Campaigners fighting to save the famous Shipley Glen Cable Tramway can now see light at the end of the tunnel, councillors will hear.

But people are being urged to ensure the Victorian tourist attraction's fortunes are kept on track by taking a ride or helping out as volunteers.

The 107-year-old line's fight for survival was first revealed by the Telegraph & Argus in 1999 when boss Mick Leak warned that unless urgent action was taken he would not renew his lease on the Brad-ford Council-owned site when it expired at the end of this month. Mr Leak, who has used his life savings to help keep the tramway open, warned it would need massive capital investment over the next few years to keep it open.

Following meetings with councillors and officers a steering group was set up and the Glen Tramway Preservation Company Ltd has been formed.

A report on the progress is to be given to tomorrow night's meeting of the council's Shipley community area panel.

Company chairman Dave Rogers said it was negotiating with the Council to take on the lease, Mr Leak having agreed to continue until they could.

The company was also on the verge of being granted charitable status to enable it to attract grants from sources such as the National Lottery's heritage fund.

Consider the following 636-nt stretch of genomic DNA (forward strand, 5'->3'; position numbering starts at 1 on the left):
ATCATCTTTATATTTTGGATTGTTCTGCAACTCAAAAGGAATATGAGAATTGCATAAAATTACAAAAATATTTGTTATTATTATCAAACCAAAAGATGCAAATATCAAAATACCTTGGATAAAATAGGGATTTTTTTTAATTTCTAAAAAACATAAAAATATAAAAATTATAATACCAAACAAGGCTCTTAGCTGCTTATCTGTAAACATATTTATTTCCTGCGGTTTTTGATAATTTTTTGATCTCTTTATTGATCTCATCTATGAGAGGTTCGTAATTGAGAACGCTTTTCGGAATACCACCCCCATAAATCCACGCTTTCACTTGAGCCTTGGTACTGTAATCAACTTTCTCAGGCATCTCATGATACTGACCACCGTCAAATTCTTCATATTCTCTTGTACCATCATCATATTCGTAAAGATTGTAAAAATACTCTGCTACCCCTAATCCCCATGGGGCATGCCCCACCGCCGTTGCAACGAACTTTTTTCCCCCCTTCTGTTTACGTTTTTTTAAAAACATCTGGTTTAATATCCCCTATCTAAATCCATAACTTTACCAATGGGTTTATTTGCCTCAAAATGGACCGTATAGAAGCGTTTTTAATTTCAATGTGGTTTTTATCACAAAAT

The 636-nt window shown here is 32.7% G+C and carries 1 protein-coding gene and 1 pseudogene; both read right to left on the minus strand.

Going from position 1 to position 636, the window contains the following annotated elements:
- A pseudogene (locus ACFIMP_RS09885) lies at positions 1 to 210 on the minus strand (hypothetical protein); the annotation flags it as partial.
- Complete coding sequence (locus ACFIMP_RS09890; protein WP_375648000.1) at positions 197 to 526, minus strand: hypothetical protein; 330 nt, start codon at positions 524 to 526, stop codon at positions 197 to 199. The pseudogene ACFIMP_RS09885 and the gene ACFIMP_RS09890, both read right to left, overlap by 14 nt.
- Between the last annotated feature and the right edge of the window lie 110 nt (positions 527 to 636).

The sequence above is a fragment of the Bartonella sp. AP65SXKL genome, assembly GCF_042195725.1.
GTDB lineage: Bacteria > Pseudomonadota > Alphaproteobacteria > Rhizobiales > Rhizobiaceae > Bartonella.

Mr Rogers said he was also liaising with the Saltaire Project Team to ensure the tramway was included in the promotion of Saltaire's newly-acquired status as a World Heritage Site and believed the piece of heritage could help Bradford's bid to become European Capital of Culture in 2008.

Work is also under way to set up a Friends Group, which would help by generating money, providing volunteers and raising the tramway's profile.

Mr Rogers said: "There is now light at the end of the tunnel.

''It's taken a couple of years but working in partnership with other agencies we're now in a position to move forward although to secure its future we still need to attract funding.

"It's an essential part of Shipley and the Bradford district's heritage so to have let it disappear would have been almost criminal.''

Mr Leak said: "I've agreed to the lease extension because I want to see it saved - as Britain's only working Victor-ian cable tramway it's unique. It would be a tragedy if it had to shut.

"What we need now is volunteers and, after visitor numbers fell last year because of foot and mouth, for the public to come back and support us because at the end of the day if people don't use it they will lose it.''

The tramway is open every weekend and on weekdays during the Easter school holiday.